La Bodega1120 South Street,
0141 581 3401
£ – inexpensive
££ – mid-price
£££ – expensive
££££ – very expensive
A little of what you fancy
Review published on 21/06/2010 © Sunday Herald
Sometimes Glasgow seems so small and dull. Then one day I'm on the dreary Clydeside - not the Byres Road bit. Further on, past Partick, past Whiteinch, driving by scrapyards, garages, low-rise, low-rent industry, and suddenly there are tables beside the road with umbrellas like flowers.
Inside there are handwritten signs, a big shaggy dog wandering about, a burst ball under a sound system, a stage at the bottom of the room, for Gawd's sake, and the higglediest-pigglediest collection of tables and chairs I've ever seen.
I'm looking at the bare plaster walls and the big unfinished bar facing the door, trying to find a sign - a poster, maybe even a painting or some piece of touristy tat - to indicate that, senors and senoritas, this is indeed a Spanish tapas restaurant.
There's absolutely nothing here. In fact, it's a bit of a mess. But somehow... as the light floods in the low windows and through the open door while I spoon a salad of chunky tomatoes and cucumber dripping, as it should, in a seasoned oily, vinegary dressing on to my plate and slice into tender grilled chicken fillets deliciously marinated in rosemary, it feels like I'm in a roadside village bar in Spain. In Glasgow.
I'll go further and say that already I'm feeling there's something indefinably right about this place. Something genuine. Is it just the light? Maybe. It's a beautiful day, warm and bright. Yes, I can see the bus depot across the road; yes, there's a scrap merchant next door; and yes, trucks are rumbling by, but it's another world, far removed from the tapas restaurants run by Scots, Italian restaurants run by Indians, Irish bars run by industries, and the whole spend-a-fortune-on-the-theme-forget-about-the-food craze that is beginning to overwhelm the city just down the road.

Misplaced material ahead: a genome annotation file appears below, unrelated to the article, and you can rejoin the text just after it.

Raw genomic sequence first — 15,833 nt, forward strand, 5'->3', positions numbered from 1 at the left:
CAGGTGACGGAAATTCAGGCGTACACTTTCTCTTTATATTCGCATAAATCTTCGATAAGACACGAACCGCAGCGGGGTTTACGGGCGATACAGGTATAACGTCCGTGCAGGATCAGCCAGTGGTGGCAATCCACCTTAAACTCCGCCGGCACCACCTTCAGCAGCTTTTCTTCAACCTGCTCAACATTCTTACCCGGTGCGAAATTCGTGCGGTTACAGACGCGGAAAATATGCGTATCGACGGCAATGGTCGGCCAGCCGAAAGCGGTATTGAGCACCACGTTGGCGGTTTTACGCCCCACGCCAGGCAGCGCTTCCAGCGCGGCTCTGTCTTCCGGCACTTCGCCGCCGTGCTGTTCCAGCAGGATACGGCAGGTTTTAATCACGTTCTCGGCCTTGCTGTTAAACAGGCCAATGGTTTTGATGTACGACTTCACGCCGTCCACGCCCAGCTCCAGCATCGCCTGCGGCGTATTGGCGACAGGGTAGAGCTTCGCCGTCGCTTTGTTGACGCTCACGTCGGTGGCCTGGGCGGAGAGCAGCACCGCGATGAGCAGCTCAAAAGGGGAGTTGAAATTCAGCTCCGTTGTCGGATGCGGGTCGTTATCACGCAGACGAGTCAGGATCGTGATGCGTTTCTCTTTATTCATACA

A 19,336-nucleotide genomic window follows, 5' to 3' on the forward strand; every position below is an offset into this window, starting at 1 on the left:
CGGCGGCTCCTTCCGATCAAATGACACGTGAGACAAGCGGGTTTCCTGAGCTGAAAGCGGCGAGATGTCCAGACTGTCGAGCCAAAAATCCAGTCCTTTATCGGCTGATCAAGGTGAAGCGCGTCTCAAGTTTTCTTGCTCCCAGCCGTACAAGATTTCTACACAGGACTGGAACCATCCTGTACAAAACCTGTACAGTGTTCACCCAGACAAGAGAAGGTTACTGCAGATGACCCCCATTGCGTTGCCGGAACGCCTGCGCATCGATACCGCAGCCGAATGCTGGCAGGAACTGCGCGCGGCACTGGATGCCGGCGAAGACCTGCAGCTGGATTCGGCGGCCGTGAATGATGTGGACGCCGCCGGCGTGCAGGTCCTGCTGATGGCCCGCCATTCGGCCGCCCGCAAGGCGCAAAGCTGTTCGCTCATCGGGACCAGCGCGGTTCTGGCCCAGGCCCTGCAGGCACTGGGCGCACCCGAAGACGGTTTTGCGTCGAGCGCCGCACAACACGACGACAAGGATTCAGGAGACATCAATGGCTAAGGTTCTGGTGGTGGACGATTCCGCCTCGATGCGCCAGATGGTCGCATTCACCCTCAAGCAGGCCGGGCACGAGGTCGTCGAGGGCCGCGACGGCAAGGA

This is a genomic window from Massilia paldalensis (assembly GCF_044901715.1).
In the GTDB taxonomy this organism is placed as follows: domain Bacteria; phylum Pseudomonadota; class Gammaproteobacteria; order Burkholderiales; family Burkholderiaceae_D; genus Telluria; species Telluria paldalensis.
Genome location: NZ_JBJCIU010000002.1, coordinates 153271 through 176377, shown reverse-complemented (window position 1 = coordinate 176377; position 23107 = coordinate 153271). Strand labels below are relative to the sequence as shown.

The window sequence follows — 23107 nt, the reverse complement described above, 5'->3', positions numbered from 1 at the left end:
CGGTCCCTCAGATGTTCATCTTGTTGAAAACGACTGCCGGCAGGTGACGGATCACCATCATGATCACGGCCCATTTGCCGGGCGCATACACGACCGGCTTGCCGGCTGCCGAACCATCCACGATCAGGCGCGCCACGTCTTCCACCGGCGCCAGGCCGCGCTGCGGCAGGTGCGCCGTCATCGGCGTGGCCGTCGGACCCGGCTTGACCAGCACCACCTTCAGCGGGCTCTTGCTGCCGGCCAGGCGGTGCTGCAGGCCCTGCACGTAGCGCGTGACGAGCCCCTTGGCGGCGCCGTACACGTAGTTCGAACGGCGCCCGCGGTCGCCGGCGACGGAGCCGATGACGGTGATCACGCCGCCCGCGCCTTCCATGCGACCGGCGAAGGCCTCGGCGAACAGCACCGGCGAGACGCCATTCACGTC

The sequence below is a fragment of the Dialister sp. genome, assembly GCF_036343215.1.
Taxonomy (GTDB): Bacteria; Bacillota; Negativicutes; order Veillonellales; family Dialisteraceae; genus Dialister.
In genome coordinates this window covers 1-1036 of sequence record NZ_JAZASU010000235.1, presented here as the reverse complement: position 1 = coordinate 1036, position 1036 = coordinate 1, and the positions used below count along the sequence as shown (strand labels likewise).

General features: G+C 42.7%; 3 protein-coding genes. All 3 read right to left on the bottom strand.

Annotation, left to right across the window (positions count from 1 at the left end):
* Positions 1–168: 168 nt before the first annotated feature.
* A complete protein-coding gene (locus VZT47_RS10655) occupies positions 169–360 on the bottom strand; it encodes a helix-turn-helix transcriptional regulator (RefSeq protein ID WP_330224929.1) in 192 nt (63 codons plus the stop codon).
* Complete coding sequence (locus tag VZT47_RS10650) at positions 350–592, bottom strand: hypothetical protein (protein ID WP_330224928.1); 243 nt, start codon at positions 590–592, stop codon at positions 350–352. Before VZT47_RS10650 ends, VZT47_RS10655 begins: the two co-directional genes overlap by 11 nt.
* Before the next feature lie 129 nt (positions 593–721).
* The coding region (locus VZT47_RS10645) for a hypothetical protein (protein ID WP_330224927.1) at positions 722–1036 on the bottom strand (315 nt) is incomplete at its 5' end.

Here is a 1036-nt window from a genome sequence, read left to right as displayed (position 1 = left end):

On the menu are pepitos, baguettes with marinated beef, and bocadillos - baguettes stuffed with Spanish omelette or chicken and herbs. On the table there's a bowl of small, wrinkly-skinned potatoes with deliciously fresh and spikey made-in-here dips of coriander, cumin, garlic and roasted red pepper. Beside that a dish of boquerones frites, the deep-fried whitebait I watched being floured through the kitchen door a few moments ago, and another bowl of squid rings in a light and crispy batter.
Best of all? A few moments ago a whole freshly made tortilla arrived, still steaming from the frying pan, squat, fat, bursting with dry floury potato and crisp onion, seasoned with just enough salt and pepper and completely impossible to stop eating. Even though I have already stuffed my fat face.
Is it all good? Well, the chicken heaven - a stew of peppers and chicken billed as originating in Granada and flavoured with mango - was wet, ordinary and dull, but, in the same way we haven't a clue how to make a salad in this country, I've yet to eat a stew from a hot country that was any good.
And the service is good. The chef cum waiter cum owner (I presume that's what he is anyway) comes from the Canary Islands, he tells me, and is a decent guy. He has been back and forward with dishes and apologised for having no spinach and feta pie, and for still being in the process of preparing today's Russian salad that I really wanted to try. He also has a slightly alarming habit of bowing as he leaves the dishes, but we'll not hold that against him.
I said I liked this place as soon as I started eating and I like it even more now I've worked my way through the menu and heard the bang, bang, bang of flavours popping in my mouth. It is simple and messy but unquestionably atmospheric. Of course there are better tapas bars in Spain, but there certainly aren't in Glasgow.